In 1970, I bought myself “All Things Must Pass” for Christmas. Yeah, that’s right, I did it. George Harrison’s triple(!) album magnum opus, all for me.
I had gotten my first part time job that year, so my mom said that, now that I had my own money, I could get myself a present. I took her at her word. This only sounds ridiculous to someone who doesn’t know her.
Meanwhile, unbeknownst to me, she went to A&S and got it for me, too. I guess this was meant to be a heartwarming Christmas surprise for me. More like Festivus - the recriminations were a bonus.
It’s gone down in family lore as one of those disputed stories – my mom telling everyone how generous it was of me to get myself a present like that. It’s been futile trying to remind her that I did exactly as she said, since I didn’t expect anything from her.
So, from the beginning, it was to be a tainted present – one that I would never fully enjoy without a pang of guilt. I even came down with a stomach virus that Christmas Day, and will always remember how the smell of the album cover and colored record sleeves would turn my stomach.
We have everyone over for dinner on Christmas Eve. And although, there’s a lot of cleaning up to do on Christmas morning, especially in the basement where all the kids would hang out, it’s also kind of peaceful. It’s the first day in a long time when we can just relax.
When we sold my mom’s house earlier that year, I ended up with her old record albums. It’s kind of ironic given my checkered history with them. (Link) But I needed to find a place to put them and I decided to slide my own records over to make room for hers. This meant moving other records from shelf to shelf to make more room as I went. But instead of just doing this, I decide to listen to some of these records as I went. This made a process that should have taken minutes drag out for weeks.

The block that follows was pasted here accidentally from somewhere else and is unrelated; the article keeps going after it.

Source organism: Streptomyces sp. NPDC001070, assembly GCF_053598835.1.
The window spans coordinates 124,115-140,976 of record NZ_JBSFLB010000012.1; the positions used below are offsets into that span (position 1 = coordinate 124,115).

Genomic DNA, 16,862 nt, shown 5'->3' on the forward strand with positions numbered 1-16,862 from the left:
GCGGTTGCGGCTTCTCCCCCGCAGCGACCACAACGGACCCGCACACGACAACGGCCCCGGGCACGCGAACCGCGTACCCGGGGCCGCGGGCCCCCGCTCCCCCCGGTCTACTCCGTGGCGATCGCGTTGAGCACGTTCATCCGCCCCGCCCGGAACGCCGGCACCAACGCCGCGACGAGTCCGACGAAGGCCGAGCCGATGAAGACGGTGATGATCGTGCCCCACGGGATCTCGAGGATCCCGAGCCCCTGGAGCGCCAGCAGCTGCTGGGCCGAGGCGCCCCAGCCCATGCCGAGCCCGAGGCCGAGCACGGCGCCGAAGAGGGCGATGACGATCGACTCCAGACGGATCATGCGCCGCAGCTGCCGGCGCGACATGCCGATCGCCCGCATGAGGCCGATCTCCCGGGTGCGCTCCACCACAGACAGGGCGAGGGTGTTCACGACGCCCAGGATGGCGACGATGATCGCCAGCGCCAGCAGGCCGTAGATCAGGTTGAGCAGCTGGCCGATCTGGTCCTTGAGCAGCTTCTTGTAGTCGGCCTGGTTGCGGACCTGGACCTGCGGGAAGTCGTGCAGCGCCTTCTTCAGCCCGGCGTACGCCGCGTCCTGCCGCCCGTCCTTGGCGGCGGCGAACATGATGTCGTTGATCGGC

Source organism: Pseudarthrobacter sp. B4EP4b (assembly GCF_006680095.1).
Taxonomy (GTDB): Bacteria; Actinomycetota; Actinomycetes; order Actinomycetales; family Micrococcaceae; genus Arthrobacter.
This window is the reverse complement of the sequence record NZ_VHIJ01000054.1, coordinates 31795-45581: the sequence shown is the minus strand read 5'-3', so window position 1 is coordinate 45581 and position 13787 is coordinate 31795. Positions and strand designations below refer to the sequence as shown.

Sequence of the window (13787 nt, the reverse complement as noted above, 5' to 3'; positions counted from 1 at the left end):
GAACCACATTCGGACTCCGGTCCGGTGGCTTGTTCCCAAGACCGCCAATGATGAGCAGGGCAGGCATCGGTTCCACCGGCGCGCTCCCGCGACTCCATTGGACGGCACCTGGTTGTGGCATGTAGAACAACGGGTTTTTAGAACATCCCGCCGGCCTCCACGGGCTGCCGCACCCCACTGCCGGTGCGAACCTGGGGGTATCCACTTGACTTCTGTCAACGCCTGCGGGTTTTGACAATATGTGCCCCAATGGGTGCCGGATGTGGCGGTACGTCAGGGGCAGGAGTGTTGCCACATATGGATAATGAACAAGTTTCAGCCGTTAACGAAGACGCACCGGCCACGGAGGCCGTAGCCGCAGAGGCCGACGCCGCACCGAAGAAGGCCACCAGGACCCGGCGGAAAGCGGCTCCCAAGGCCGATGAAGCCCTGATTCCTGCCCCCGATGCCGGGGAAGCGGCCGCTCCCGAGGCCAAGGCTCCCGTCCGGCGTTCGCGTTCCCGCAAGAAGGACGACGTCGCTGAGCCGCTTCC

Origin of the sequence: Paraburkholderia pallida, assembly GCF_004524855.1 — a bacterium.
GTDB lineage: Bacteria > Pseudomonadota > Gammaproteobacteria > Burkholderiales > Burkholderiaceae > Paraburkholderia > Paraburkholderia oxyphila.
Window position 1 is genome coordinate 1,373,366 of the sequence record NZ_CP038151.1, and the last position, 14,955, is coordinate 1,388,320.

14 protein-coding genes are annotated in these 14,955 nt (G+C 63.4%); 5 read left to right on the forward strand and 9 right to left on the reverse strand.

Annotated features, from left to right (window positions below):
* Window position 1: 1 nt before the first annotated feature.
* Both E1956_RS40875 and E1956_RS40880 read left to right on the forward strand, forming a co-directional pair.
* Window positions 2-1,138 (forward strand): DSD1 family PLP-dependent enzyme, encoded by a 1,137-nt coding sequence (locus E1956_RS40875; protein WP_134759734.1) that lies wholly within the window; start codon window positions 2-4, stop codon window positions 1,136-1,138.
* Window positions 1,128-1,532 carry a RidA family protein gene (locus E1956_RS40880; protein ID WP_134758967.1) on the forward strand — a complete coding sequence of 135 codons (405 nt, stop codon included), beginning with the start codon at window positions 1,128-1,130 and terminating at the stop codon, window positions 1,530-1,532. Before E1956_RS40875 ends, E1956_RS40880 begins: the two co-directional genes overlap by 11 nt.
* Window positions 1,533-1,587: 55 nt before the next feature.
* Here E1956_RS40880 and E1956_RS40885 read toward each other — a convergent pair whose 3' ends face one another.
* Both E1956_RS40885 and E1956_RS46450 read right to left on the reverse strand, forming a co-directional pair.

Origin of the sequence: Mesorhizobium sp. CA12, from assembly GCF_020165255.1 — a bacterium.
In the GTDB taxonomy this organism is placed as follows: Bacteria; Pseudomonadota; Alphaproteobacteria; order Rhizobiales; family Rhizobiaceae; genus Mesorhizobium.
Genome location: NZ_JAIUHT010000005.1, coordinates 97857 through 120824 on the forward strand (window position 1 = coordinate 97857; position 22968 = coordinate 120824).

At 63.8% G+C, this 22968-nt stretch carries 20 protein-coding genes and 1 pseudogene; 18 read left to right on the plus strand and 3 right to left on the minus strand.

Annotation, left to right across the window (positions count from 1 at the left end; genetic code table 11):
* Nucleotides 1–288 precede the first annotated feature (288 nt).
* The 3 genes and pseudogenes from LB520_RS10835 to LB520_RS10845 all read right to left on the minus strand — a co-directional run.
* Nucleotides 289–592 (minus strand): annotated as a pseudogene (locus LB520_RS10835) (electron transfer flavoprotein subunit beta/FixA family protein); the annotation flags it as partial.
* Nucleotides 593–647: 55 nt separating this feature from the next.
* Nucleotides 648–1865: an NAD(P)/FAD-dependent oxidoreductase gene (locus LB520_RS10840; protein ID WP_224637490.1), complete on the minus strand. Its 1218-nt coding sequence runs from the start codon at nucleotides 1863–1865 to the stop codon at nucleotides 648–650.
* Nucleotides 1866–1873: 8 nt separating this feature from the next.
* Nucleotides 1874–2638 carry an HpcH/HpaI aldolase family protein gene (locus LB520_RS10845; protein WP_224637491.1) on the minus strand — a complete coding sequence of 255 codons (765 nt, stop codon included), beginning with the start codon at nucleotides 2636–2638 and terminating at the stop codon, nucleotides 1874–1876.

By Christmas Day, I was up to the letter H, and found Handel’s Messiah (right there where it belongs: between Arlo Guthrie and Emmylou Harris). On vinyl, it’s a triple album. What the hell, I figured. I was tired, and needed something soothing. Now that Christmas Eve duties have died down, I needed to get away from the new DVDs playing on the TV upstairs. So I gave it a whirl.
And it was perfect.
So I continue with the H’s, and what do I find, but another triple album - George Harrison’s, All Things Must Pass. It’s kind of beaten up – after all, it’s been 40 years since I got it. The paper still has that faint odor that made me nauseous back then. I put it on.
In 1970, I told myself it was a great album, and continued to think so for a few years, until my tastes began to undergo a change, and I began to look upon my heroes with a colder eye.
Over time, I’d tell myself that Phil Spector did the usual - and in this case, lousy – everything-but-the-kitchen-sink production on this record. It took a stronger personality than George’s (like John Lennon on Plastic Ono Band - a record I don’t usually put on at Christmas time.) to keep Spector in check and ensure that the record sounded the way he wanted it to. But listening to ATMP again, I know that with the occasional exception, I was wrong.